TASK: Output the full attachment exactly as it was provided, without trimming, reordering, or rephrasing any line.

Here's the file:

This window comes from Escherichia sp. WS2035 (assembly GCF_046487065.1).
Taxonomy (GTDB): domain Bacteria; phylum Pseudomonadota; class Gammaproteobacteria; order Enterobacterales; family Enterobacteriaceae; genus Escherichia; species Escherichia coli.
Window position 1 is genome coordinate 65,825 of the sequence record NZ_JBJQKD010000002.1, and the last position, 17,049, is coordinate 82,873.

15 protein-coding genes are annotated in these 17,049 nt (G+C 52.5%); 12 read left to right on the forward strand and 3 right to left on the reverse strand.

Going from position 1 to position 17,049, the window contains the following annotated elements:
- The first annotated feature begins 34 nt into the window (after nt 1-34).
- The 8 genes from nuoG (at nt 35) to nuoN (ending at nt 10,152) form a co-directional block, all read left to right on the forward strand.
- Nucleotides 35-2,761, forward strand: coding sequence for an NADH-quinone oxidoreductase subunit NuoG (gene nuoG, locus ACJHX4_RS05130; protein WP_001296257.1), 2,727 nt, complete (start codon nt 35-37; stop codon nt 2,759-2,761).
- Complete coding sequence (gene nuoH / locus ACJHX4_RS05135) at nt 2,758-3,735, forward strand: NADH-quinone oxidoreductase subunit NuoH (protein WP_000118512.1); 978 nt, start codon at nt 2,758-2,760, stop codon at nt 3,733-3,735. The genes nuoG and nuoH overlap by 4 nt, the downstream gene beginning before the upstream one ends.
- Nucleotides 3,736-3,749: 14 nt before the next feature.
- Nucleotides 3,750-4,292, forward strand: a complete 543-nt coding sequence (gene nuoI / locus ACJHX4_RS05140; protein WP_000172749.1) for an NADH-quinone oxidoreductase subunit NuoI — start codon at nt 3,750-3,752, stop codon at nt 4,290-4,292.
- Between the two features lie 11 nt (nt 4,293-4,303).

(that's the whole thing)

This window comes from Escherichia sp. WS2035 (assembly GCF_046487065.1).
Taxonomy (GTDB): domain Bacteria; phylum Pseudomonadota; class Gammaproteobacteria; order Enterobacterales; family Enterobacteriaceae; genus Escherichia; species Escherichia coli.
Window position 1 is genome coordinate 65,825 of the sequence record NZ_JBJQKD010000002.1, and the last position, 17,049, is coordinate 82,873.

15 protein-coding genes are annotated in these 17,049 nt (G+C 52.5%); 12 read left to right on the forward strand and 3 right to left on the reverse strand.

Going from position 1 to position 17,049, the window contains the following annotated elements:
- The first annotated feature begins 34 nt into the window (after nt 1-34).
- The 8 genes from nuoG (at nt 35) to nuoN (ending at nt 10,152) form a co-directional block, all read left to right on the forward strand.
- Nucleotides 35-2,761, forward strand: coding sequence for an NADH-quinone oxidoreductase subunit NuoG (gene nuoG, locus ACJHX4_RS05130; protein WP_001296257.1), 2,727 nt, complete (start codon nt 35-37; stop codon nt 2,759-2,761).
- Complete coding sequence (gene nuoH / locus ACJHX4_RS05135) at nt 2,758-3,735, forward strand: NADH-quinone oxidoreductase subunit NuoH (protein WP_000118512.1); 978 nt, start codon at nt 2,758-2,760, stop codon at nt 3,733-3,735. The genes nuoG and nuoH overlap by 4 nt, the downstream gene beginning before the upstream one ends.
- Nucleotides 3,736-3,749: 14 nt before the next feature.
- Nucleotides 3,750-4,292, forward strand: a complete 543-nt coding sequence (gene nuoI / locus ACJHX4_RS05140; protein WP_000172749.1) for an NADH-quinone oxidoreductase subunit NuoI — start codon at nt 3,750-3,752, stop codon at nt 4,290-4,292.
- Between the two features lie 11 nt (nt 4,293-4,303).